There are plenty of great places to catch a spectacular desert sunset in Joshua Tree National Park. I first considered watching the sunset from Keys View, but I think I found a better location – near Cap Rock Nature Trail. Here, you’ll find a good view to the west, some pretty piles of boulders to the east, and plenty of Joshua Trees to silhouette against a colorful sky.[tmt_location]
My sunset spot is located at the junction of the road to Keys View and Park Boulevard. From the town of Joshua Tree, take the Park Boulevard south into the park. The junction is about 15 miles south of California Route 62.[tmt_myvisit]
It was about 90 minutes to sunset, and I was torn between waiting for the end of the day, or hitting the road. It was the last night of my week-long trip (mostly spent in Death Valley), and I needed to get back to the Los Angeles area to repack and prepare for my flight the next morning. Leaving the park early would have been smarter, but I’m glad I stayed.
I checked out the view from Keys View, but it was hazy (as it usually is – it’s hazy so often the park has posted a sign explaining the haze). There wasn’t much to see up there, aside from a nice view of the sun dropping down. So, I backtracked down the hill, and decided to stop at Cap Rock.
Why is this place great for sunset? Joshua Trees are plentiful here (surprisingly, in some parts of the park, they are not). They’re also spaced far enough apart that it’s easy to capture just one in a picture, without some others poking up into your frame. There’s also some pretty boulder hills, which you could climb on, if you wanted a different perspective. I did this at first, but decided I’d get the best pictures from the ground.
And that’s what I did. For more than an hour, I ran around from one tree to the next…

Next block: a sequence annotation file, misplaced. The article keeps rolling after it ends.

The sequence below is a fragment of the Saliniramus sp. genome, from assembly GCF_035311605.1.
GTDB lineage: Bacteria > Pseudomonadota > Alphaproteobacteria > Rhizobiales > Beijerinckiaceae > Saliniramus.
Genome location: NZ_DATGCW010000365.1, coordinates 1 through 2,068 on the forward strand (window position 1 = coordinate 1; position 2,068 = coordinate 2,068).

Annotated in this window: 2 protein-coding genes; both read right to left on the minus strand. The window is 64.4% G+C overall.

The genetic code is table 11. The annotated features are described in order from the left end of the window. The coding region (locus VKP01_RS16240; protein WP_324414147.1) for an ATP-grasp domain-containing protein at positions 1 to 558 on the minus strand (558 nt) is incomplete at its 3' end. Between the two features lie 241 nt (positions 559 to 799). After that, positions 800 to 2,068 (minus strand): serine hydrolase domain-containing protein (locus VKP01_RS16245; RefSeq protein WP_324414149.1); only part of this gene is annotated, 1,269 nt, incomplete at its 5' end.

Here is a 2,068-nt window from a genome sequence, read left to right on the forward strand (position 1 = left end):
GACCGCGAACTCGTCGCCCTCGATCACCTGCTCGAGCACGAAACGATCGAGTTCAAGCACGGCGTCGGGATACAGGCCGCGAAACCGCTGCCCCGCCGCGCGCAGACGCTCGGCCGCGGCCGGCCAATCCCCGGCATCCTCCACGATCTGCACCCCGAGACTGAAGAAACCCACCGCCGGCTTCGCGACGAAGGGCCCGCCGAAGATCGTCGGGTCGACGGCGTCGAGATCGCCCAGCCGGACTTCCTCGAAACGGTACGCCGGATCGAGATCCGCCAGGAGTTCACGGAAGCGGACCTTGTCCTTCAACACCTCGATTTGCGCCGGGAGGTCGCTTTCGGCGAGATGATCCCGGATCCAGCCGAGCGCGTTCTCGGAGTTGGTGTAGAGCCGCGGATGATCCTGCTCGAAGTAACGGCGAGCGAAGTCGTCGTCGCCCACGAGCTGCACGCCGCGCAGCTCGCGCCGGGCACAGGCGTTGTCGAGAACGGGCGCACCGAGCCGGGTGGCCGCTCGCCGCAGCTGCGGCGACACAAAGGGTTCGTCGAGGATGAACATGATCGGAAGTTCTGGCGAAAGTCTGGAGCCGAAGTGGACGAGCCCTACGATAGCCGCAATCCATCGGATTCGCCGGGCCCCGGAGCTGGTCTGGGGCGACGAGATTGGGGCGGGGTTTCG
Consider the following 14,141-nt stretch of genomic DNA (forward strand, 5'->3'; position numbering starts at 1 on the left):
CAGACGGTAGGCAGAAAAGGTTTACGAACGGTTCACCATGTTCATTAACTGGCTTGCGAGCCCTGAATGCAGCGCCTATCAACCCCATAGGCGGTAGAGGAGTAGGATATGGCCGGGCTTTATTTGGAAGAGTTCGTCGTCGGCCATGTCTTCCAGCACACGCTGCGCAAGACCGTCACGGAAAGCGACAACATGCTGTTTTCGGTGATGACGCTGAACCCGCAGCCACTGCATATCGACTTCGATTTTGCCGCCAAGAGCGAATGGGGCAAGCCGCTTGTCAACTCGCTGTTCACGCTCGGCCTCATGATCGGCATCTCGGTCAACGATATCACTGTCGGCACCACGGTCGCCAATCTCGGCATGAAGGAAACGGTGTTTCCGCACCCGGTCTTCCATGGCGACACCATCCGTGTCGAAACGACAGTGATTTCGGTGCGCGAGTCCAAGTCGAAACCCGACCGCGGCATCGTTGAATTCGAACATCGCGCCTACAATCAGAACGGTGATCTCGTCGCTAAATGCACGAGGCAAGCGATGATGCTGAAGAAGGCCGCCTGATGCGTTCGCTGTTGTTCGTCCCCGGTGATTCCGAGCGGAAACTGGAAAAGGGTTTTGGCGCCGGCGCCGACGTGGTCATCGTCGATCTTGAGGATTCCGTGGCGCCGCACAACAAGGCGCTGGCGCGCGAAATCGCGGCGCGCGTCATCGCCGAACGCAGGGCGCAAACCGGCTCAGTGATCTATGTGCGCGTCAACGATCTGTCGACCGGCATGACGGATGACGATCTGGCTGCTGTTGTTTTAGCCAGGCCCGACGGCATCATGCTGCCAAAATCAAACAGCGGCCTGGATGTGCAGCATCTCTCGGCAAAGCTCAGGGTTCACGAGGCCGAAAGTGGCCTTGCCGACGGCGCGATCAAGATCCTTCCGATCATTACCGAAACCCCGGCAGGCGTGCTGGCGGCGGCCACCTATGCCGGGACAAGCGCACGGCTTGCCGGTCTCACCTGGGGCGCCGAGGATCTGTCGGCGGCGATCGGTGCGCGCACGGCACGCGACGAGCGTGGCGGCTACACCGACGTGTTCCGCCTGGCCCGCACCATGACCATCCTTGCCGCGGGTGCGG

…shooting Joshua trees in every way I could imagine. Flip through the slide show at the top of the page for more.
The sunset reminded me a lot of the one I saw on my previous visit to Joshua Tree National Park, a full 11 years earlier. On that trip, I stuck around at Keys View for the sunset, and managed to silhouette some trees against the sky.
Once the sun was down, and the best color had faded from the sky, my vacation was essentially over. I made the long drive back to the LA area (Anaheim, to be more specific — I was flying out of John Wayne Airport in Santa Ana, south of Los Angeles). It was a brutal drive in the dark, intensely windy and jammed with traffic. But I’m still glad that I stayed for the sunset at Joshua Tree.[prev] [next] [tmt_bottomline]
The Cap Rock area of Joshua Tree National Park provides some nice picnic areas, a short nature trail, and some opportunities for boulder scrambling. But I’d argue that the real beauty of this place comes at sunset (and possibly sunrise), when you can photograph those strange trees in front of a brilliant sky.[tmt_drivelapse]
Here’s a look at the time-lapse video of the sunset at Cap Rock, followed by a dark drive out of the park to the town of Joshua Tree: